Whilst the beavers may have left the scene many moons ago, the same can’t be said of visitors who are descending in bigger and bigger numbers upon Castorland, also known as Beaver Farm. This green oasis is a hit with old and young alike. On the itinerary: fun and animals.
From the outside, no child can resist its allure. The beaver farm offers one of the region’s most impressive play areas. Slides, swings, a climbing frame, etc.: there are many different pieces of equipment. “The play area is open every weekend, and people are drawn to it especially in fine weather,” explains Romain Diego, coordinator of this not-for-profit.
Alongside the play area, there is the chance to discover the farm’s animals. Chickens, geese, pigs and horses all occupy the neighbouring barnyards and fields.
Children are invited to come and pick fruit and harvest vegetables during special sessions
The weekend sees many family-friendly activities take place on the farm. Depending on the schedule of events displayed at the entry to the farmhouse, you can feed the animals or practice archery with a supervisor.
Sporting activities and holiday schemes
Beaver Farm also offers a range of group activities, with the possibility to stay overnight. There are about twenty rooms as well as a 100-seater restaurant on the farm’s premises.
There are over a hundred beds available for the public.
From among the activities, sports are particularly popular with teenagers. They can go climbing or try out hoverboards or bikes… “We welcome sports clubs such as the region’s judo club or youth groups spending a year on immersion courses in Belgium. Young people come here to spend time together and reinforce shared values,” he explains.
Groups of youngsters enjoy a moment together and can immerse themselves in sport.
The site’s staff can adapt to very different demands for events, often depending on what the target groups wish to do, people aged between 12-26. “We have already organised stag/hen weekends, for example. We have fun putting together tailor-made events for our groups,” he continues.
During the school holidays, this beauty spot also offers holiday projects, which have been very successful. “Over 2000 children, aged between two and a half to 18 years, took part over the summer,” he adds.
Out of the classroom and into nature
Over the course of the school year, the farm also organises residential courses, either with or without overnight accommodation. These stays outside of the classroom are very popular among teachers. “Schools have already booked their stays for the next three years,” he stated.
Come and feed animals on the farm at the weekend
Schools can choose from approximately thirty activities. The themes are varied: they often have to do with nature, the farm, the vegetable garden but also all periods of history across the board, or even aliens. “Currently, children are learning about the Middle Ages. They are taking part in jousting, castle-building, etc. Another group chose pirates as their theme. They all went on a treasure hunt, with a series of riddles leading them to the treasure.”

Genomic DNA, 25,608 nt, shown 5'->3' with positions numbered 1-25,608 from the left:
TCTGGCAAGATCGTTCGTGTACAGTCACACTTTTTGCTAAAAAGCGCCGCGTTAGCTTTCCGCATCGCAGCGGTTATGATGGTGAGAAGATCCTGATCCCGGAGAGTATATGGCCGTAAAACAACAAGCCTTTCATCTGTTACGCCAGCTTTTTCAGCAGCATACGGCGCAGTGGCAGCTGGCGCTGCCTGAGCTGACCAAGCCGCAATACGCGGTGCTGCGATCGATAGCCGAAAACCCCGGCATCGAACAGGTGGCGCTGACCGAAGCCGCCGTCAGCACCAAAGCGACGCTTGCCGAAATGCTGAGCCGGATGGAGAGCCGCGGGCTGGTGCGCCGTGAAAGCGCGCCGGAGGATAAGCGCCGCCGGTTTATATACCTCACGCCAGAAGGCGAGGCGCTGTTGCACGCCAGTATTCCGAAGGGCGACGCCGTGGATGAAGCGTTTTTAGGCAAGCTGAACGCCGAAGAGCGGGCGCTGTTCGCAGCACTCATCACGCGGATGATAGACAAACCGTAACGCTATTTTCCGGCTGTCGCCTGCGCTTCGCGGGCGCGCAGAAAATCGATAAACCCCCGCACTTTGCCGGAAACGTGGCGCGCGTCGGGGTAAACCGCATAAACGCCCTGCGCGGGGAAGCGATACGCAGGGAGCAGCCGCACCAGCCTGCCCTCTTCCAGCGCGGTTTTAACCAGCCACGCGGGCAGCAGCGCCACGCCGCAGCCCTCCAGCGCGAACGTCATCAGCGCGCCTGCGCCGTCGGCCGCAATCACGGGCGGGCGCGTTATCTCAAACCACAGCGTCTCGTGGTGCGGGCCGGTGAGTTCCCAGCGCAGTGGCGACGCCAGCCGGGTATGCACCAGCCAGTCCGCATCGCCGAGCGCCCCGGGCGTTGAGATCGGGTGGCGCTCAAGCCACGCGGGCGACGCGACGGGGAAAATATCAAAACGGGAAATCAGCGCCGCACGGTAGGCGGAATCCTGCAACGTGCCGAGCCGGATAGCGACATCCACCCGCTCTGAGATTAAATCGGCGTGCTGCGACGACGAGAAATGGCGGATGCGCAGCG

Schools have booked their stays as far in advance as 2021
In addition to organised events, Beaver Farm aims to promote independence among young people in line with the objectives of CRACS (Responsible, Active and Critical Citizens who live in Solidarity with others). “We are convinced that children learn through play. For example, during a pizza workshop, we encourage the group to think about where the cheese comes from, how the tomato sauce is made, the effect of yeast on the base, etc. Children find these things out themselves to answer questions and learn about the world around them,” he explains.
A more than packed agenda
Many special occasions are also organised on the site. “We put on evening events for Halloween, an Easter egg hunt and a Christmas market. We work really hard to make the occasion festive and enjoyable.”
Recently, the farm has also been organising a farmers’ market in June with the aim of promoting more responsible attitudes towards consumption. As such, it invited producers from around the region to come and showcase their products. A “zero waste” workshop was also held.
The play area changes appearance depending on what events are taking place
In the future, the farm is hoping to build a high ropes adventure walkway above the Biesme and a play area for the very youngest visitors. The buildings are also expected to undergo renovation. Also, the idea is to strengthen the local network both with producers as well as with other local organisations such as the CPAS.
ASBL Les Castors CJJM
Rue du Faubourg, 16-18